Summary from virtual CROI 2021 for HIV and liver disease
HIV and the liver: hot topics
Jurgen K. Rockstroh M.D., Professor of Medicine |
University of Bonn, Germany
Prof. Dr. Jurgen K. Rockstroh
Department of Medicine I
University Hospital Bonn
2021 already becomes the second year in a row where CROI had to take place as a virtual meeting. The ravaging spread of COVID-19 globally has severely impacted the content of CROI with around 50% of the abstract submissions dealing with research findings around COVID-19. Abstract submissions from other areas of interest such as HIV and liver disease were considerably lower but still many high-quality submissions were made, resulting in an oral coinfection session, which was split between hepatitis and tuberculosis submissions and quite a number of very interesting science spotlight presentations focusing on various aspects of liver disease in HIV. Abstracts are available within the abstract book on the CROI website and have been published in Topics in Antiviral Medicine, Volume 29 Issue 1. Nearly all talks were streamed in real time, and oral presentations are now available as webcasts (see www.croiconference.org). The oral hepatitis session included three presentations this year including results from a very impressive HCV treatment trial with minimal monitoring, an analysis from the NA-ACCORD study investigating the relationship between HBV viremia and risk for hepatocellular cancer in HIV/HBV coinfected patients and finally a lab study looking at circulation of HBV-complex profiles with HBs-Ag vaccine escape mutations (1-3). The former poster sessions from the much-missed face-to-face CROI meetings were transferred into an interactive format named science spotlight, which included the pdf of the respective presentation as well as a prerecorded small summary podcast of the respective research and an interactive platform for questions. These spotlights covered numerous aspects around hepatitis A-D as well as issues around fatty liver disease in HIV (4-18). This report aims at summarizing the main findings around viral hepatitis coinfection but also on new data around fatty liver disease in HIV-infected individuals.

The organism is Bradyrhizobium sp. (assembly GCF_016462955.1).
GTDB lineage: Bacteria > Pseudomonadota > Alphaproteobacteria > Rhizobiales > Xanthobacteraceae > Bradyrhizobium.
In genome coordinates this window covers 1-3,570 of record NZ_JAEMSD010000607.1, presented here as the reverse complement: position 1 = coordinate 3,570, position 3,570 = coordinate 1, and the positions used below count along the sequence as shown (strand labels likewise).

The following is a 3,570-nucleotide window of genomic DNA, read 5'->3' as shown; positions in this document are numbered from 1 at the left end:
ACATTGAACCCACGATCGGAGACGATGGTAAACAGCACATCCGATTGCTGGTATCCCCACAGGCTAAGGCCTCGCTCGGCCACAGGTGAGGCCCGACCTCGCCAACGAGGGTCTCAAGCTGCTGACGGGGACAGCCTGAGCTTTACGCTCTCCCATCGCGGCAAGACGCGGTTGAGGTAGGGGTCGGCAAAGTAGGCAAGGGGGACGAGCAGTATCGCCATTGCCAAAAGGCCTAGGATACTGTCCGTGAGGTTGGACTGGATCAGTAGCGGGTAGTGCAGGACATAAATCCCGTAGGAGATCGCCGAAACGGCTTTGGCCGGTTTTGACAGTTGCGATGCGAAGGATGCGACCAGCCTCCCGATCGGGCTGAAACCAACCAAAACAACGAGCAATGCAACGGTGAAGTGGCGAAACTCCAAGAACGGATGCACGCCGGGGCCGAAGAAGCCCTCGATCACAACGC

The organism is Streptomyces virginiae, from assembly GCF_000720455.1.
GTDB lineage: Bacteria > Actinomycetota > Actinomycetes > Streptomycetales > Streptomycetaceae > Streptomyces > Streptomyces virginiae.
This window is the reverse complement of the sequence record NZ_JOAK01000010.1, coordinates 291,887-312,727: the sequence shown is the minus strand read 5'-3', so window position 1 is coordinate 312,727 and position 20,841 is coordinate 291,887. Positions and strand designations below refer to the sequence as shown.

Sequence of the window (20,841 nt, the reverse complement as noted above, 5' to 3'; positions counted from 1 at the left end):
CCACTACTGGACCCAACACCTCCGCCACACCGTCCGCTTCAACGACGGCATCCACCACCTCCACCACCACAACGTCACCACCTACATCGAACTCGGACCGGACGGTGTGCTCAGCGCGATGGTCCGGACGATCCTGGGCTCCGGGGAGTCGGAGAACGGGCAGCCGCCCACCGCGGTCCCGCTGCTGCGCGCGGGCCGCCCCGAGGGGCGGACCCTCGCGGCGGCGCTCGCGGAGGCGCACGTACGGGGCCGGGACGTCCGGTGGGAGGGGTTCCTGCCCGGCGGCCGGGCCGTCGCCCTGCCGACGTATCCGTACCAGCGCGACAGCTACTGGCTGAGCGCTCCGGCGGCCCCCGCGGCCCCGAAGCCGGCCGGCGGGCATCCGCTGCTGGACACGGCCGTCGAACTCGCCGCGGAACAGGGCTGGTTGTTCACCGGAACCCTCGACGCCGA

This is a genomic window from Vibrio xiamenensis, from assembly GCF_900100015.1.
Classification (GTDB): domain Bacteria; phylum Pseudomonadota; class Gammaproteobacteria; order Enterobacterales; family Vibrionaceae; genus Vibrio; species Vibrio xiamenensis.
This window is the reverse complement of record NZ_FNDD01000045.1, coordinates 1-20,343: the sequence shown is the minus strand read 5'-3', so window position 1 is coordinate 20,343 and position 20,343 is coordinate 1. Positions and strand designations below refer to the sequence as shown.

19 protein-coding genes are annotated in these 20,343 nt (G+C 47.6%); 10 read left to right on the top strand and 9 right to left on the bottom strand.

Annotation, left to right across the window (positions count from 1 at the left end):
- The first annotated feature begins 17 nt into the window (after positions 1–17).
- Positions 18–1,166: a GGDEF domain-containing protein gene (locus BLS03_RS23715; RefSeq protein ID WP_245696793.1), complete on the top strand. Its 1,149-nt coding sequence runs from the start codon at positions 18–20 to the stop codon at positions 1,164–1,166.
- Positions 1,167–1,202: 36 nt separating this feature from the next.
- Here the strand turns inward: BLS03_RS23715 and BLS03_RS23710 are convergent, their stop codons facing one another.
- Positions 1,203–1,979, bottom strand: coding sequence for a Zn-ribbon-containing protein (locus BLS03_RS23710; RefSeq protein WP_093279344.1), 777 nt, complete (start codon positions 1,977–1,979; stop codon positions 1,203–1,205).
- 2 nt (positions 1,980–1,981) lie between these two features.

One of the science spotlight sessions covered aspects around hepatitis A vaccination in HIV-infected individuals. This is a very important topic in light of the recent hepatitis A outbreaks both worldwide and in the United States. Most national and international HIV management guidelines clearly recommend hepatitis A, B and C screening upon first visit to an HIV-clinic. Patients with a negative HAV serology are recommended to receive hepatitis A vaccination. At CROI 2021 data from a retrospective chart review of HAV vaccination rates in people living with HIV who attended 2 clinics in Houston, Texas between January 1, 2010 and December 31, 2019 was presented (4). Patients were considered eligible for HAV vaccine if they were HAV IgG negative or never had this test performed and never received prior HAV vaccination. 36.9 % of MSM (n=1135) were eligible for hepatitis A vaccination Within this analysis the cumulative incidence of receiving 1 and 2 doses of hepatitis A vaccine at 6, 12 and 24 months from entry to HIV care was determined. The corresponding results are shown in Table 1.
Table 1: Cumulative incidence of receiving at least 1 HAV vaccination
The cumulative incidence of receiving a second HAV vaccination is shown in table 2.
Table 2: Cumulative incidence of receiving 2 HAV vaccination,
Overall, of 6,515 patients, 3,074 were eligible for HAV vaccination. 6.3% of patients received at least 1 HAV vaccine within 6 months from entry to care, 9.6% received 1 vaccine within 12 months and 13.7% received at least 1 vaccination within 24 months. MSM and patients with chronic HBV and/or C were more likely to receive 1 and 2 vaccines, whereas the Hispanic population was less likely to receive 1 and 2 vaccinations. Clearly, vaccination rates are too low and programs to better close vaccination gaps are urgently needed.
Similar findings were reported from a Spanish study from Sevilla which demonstrated that in 270 HAV susceptible HIV patients (30%) 62% were not HAV vaccinated (5).
After primary hepatitis A vaccination, people living with HIV have a lower serologic response rate and are more likely to experience loss of seroprotective antibodies during follow-up compared to HIV-negative controls. However, it is not clear as to how HAV revaccination should be administered among PLWH who are non-responders or have lost seroprotective antibodies (seroreverters) after primary vaccination. In a further study from Taiwan investigators studied HAV vaccination responses in an open-label randomized clinical